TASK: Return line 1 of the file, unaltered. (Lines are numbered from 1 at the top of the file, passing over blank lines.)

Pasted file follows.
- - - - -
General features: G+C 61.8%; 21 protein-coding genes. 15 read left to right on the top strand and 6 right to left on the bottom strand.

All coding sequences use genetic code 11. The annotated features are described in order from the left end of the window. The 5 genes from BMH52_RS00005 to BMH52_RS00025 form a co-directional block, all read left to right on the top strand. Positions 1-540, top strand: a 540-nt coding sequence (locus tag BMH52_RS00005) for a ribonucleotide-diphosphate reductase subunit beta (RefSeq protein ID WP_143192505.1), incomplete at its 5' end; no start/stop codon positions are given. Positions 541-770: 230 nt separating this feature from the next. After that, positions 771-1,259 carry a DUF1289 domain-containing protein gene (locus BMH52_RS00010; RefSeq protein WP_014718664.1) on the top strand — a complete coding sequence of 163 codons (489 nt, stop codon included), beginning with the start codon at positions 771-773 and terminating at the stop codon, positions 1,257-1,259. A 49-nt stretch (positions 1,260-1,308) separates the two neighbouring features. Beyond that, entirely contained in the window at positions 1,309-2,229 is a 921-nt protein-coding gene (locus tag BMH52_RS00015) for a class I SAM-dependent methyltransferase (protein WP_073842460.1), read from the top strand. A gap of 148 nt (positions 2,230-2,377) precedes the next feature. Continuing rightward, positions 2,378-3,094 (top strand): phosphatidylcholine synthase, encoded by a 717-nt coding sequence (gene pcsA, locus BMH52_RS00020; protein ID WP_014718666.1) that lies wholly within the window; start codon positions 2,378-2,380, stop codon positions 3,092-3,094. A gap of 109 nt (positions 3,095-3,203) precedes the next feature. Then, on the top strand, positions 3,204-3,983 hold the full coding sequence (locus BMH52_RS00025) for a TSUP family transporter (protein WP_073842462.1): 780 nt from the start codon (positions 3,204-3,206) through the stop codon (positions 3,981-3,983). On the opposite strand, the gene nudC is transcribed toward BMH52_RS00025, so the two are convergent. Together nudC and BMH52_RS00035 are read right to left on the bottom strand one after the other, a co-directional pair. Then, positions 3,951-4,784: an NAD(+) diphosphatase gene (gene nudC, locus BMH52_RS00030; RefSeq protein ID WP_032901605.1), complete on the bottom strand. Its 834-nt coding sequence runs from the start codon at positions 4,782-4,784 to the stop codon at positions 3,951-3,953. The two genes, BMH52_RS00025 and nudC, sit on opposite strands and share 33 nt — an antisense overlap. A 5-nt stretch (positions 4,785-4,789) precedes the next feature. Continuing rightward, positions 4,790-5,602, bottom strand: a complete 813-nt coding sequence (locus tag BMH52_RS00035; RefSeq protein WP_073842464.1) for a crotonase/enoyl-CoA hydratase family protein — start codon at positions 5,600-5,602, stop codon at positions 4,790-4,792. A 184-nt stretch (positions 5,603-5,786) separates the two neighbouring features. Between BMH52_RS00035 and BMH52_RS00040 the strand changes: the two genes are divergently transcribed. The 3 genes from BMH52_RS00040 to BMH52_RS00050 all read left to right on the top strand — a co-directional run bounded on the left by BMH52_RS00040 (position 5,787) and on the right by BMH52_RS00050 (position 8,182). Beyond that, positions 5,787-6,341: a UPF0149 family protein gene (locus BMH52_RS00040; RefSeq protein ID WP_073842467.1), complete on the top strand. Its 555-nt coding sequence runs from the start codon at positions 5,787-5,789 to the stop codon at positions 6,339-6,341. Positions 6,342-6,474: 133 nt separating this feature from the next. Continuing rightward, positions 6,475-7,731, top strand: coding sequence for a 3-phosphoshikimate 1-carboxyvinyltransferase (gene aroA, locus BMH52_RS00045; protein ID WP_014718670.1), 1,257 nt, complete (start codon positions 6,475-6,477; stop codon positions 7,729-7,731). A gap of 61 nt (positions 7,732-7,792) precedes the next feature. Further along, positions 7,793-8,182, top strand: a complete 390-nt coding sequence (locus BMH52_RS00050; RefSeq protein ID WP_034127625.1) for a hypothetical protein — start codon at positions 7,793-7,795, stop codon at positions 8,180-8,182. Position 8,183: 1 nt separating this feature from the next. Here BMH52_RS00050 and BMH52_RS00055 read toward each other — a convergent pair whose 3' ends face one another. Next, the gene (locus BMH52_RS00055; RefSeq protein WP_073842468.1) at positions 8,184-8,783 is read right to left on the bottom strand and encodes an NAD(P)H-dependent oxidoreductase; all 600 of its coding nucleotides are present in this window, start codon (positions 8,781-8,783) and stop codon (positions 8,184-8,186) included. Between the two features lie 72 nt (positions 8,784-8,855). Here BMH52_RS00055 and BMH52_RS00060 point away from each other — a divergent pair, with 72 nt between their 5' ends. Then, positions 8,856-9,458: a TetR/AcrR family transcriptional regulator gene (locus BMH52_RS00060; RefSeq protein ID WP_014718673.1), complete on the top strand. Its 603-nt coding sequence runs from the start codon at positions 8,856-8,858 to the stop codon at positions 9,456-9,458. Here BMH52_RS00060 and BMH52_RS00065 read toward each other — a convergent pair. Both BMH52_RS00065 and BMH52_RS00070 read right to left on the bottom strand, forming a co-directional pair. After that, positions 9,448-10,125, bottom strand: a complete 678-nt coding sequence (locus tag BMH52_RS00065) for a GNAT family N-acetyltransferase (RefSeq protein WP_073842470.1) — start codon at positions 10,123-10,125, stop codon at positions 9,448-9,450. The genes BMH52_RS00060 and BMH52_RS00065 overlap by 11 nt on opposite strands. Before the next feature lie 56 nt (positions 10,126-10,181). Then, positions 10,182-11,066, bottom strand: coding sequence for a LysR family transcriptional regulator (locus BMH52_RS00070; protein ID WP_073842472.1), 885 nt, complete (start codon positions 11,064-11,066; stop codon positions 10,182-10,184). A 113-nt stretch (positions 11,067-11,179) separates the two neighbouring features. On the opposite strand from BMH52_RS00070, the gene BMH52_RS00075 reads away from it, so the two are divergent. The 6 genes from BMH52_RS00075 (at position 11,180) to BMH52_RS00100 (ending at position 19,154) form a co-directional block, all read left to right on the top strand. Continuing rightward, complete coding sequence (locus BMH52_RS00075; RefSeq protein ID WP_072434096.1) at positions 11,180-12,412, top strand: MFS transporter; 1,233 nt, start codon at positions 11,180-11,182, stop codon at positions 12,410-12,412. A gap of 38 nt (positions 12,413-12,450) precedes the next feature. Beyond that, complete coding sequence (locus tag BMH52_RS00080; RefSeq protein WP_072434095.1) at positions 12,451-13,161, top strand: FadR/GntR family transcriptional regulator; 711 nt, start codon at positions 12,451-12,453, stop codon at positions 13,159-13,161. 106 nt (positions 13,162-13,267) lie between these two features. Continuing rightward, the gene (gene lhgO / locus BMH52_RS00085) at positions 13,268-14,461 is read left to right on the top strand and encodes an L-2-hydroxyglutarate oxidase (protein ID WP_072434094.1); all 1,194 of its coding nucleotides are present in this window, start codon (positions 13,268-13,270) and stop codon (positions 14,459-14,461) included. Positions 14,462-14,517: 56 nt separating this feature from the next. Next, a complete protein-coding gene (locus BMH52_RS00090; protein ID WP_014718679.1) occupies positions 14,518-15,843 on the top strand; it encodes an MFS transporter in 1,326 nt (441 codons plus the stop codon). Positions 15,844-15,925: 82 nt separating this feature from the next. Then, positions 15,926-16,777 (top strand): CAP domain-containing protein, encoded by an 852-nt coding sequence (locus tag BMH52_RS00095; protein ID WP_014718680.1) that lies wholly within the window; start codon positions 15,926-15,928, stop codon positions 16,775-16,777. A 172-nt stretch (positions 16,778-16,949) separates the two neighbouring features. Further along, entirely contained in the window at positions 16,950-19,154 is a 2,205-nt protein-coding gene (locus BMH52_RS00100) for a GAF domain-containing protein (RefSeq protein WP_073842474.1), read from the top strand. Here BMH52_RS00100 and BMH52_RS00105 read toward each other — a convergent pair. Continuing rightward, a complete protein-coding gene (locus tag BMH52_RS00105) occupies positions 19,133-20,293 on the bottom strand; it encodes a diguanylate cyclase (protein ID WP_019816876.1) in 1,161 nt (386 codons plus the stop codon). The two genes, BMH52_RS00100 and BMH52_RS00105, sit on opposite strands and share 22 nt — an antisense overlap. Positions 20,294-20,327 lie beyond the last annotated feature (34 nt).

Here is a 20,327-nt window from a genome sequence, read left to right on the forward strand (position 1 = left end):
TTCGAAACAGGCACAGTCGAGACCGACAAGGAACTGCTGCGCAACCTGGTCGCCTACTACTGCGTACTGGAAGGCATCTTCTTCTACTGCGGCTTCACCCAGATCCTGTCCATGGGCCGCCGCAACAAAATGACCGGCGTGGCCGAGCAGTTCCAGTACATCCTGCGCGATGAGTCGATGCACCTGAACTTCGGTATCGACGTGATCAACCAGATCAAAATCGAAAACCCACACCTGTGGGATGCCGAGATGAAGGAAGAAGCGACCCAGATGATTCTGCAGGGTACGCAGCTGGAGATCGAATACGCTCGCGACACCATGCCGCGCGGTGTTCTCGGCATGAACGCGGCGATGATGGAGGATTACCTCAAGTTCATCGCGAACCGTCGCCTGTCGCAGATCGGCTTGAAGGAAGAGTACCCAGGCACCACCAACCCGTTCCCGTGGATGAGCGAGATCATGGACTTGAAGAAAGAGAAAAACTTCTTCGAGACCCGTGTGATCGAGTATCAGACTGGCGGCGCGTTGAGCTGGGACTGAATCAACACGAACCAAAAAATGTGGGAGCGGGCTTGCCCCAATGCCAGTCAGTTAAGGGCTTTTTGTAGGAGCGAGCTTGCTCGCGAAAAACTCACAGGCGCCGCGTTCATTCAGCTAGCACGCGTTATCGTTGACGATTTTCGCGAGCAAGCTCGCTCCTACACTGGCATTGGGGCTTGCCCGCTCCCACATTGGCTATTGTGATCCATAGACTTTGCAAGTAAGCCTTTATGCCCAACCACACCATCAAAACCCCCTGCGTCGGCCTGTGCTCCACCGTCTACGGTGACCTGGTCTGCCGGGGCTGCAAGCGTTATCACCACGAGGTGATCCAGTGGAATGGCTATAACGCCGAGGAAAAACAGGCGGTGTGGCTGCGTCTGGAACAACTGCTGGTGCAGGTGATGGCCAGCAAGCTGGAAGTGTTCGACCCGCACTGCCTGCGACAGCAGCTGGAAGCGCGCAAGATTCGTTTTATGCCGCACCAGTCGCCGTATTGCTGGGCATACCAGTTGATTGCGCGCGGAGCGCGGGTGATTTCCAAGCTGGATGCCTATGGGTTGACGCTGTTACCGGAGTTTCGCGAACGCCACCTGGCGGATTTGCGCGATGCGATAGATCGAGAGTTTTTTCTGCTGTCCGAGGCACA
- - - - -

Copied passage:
General features: G+C 61.8%; 21 protein-coding genes. 15 read left to right on the top strand and 6 right to left on the bottom strand.